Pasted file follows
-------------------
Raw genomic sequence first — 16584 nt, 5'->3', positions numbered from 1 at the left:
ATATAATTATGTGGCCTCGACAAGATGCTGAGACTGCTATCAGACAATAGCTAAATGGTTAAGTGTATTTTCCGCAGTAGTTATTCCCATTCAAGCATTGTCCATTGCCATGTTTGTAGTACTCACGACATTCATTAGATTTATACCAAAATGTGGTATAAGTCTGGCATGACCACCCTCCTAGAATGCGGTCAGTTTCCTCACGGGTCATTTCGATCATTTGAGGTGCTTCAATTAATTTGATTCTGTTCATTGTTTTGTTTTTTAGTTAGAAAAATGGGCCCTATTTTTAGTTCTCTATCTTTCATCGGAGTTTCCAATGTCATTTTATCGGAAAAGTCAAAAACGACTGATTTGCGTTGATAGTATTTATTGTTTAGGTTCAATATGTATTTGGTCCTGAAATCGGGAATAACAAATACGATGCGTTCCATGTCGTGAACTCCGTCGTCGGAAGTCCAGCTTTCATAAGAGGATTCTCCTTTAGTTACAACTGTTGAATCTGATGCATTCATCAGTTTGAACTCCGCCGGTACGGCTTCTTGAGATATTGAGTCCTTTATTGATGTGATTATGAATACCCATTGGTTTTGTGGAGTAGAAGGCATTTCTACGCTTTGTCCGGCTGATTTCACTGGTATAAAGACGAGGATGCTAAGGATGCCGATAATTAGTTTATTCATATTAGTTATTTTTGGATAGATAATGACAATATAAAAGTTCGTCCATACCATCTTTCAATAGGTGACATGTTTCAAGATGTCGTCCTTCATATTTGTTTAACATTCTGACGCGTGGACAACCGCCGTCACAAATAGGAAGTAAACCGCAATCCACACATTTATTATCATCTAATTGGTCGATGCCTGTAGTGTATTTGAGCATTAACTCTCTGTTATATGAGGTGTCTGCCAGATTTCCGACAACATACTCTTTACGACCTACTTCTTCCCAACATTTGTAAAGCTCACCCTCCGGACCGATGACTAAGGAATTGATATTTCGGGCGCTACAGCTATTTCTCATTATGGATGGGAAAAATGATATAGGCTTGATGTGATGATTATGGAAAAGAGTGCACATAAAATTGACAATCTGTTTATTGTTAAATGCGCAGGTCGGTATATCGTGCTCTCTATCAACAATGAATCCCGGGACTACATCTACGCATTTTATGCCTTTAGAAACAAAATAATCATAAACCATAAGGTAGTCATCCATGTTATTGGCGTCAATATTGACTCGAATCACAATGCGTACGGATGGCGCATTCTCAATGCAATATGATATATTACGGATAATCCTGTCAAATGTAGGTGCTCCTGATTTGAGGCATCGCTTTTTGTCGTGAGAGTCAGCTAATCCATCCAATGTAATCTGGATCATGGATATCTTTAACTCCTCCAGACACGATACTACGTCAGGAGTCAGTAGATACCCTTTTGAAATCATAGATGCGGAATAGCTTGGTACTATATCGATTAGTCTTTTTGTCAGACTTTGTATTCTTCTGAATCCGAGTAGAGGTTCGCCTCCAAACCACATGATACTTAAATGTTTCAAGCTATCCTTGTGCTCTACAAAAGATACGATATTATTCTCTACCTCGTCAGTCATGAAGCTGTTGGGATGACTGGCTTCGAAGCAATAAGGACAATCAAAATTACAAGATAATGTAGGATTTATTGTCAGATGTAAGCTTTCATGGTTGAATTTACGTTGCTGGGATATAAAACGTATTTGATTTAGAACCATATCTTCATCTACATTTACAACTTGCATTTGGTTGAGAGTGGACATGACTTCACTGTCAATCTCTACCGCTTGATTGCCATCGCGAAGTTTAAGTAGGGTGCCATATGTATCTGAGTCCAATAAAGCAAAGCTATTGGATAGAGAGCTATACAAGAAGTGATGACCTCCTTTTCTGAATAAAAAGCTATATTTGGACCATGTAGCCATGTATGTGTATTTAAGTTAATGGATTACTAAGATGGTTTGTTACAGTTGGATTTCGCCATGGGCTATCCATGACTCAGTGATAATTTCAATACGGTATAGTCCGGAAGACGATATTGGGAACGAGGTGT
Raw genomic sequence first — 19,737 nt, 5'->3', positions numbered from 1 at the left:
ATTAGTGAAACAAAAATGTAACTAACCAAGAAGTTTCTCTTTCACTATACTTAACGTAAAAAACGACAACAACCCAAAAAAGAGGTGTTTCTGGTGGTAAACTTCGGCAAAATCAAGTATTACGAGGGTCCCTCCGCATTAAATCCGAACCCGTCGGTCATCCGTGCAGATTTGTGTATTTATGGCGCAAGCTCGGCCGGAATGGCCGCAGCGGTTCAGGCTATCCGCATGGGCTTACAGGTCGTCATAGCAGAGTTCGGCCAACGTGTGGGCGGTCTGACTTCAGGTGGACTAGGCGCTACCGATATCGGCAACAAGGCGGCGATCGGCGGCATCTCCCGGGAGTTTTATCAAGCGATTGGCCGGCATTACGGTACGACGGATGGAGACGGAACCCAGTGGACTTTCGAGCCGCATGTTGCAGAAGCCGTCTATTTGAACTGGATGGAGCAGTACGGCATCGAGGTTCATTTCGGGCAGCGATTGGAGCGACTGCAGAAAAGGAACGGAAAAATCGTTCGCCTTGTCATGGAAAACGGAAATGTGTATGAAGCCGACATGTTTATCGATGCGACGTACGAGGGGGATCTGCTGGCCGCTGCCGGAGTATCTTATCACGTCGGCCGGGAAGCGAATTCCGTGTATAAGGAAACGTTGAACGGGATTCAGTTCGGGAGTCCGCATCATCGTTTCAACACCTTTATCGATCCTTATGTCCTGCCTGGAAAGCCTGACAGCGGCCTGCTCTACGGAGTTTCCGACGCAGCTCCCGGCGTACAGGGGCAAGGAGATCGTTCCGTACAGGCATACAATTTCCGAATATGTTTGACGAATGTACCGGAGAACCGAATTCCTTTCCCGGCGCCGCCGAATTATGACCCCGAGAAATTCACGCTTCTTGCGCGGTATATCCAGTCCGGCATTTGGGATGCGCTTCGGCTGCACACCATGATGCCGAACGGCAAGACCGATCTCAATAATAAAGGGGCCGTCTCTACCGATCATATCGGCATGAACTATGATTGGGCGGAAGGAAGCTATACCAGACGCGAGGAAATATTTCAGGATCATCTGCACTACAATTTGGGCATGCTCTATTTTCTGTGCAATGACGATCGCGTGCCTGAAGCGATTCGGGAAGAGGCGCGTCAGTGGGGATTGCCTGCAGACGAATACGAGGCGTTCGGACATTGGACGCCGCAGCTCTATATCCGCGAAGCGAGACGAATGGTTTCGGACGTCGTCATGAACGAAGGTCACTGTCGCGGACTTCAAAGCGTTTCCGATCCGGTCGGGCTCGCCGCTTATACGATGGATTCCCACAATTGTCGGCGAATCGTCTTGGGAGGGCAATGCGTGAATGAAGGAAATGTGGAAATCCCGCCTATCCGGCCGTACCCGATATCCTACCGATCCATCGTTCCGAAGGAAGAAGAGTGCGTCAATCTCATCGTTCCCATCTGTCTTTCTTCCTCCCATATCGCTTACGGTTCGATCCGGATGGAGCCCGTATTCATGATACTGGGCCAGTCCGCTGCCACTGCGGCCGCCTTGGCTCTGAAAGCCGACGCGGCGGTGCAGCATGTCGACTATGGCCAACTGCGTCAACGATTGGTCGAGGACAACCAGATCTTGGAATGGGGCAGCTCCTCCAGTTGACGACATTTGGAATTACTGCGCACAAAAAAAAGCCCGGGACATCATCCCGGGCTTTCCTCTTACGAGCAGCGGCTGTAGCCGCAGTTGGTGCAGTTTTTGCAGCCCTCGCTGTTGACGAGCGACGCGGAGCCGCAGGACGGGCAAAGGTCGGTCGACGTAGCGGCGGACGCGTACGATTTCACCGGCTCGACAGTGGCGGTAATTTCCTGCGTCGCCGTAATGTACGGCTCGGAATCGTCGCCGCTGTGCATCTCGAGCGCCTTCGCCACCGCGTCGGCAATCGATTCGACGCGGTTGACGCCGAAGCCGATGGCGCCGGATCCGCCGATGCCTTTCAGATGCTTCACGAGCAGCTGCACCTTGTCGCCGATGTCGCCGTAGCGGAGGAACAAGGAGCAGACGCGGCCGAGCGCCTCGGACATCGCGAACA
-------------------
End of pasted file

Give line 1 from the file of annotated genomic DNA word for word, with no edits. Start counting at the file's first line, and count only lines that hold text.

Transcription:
Raw genomic sequence first — 16584 nt, 5'->3', positions numbered from 1 at the left: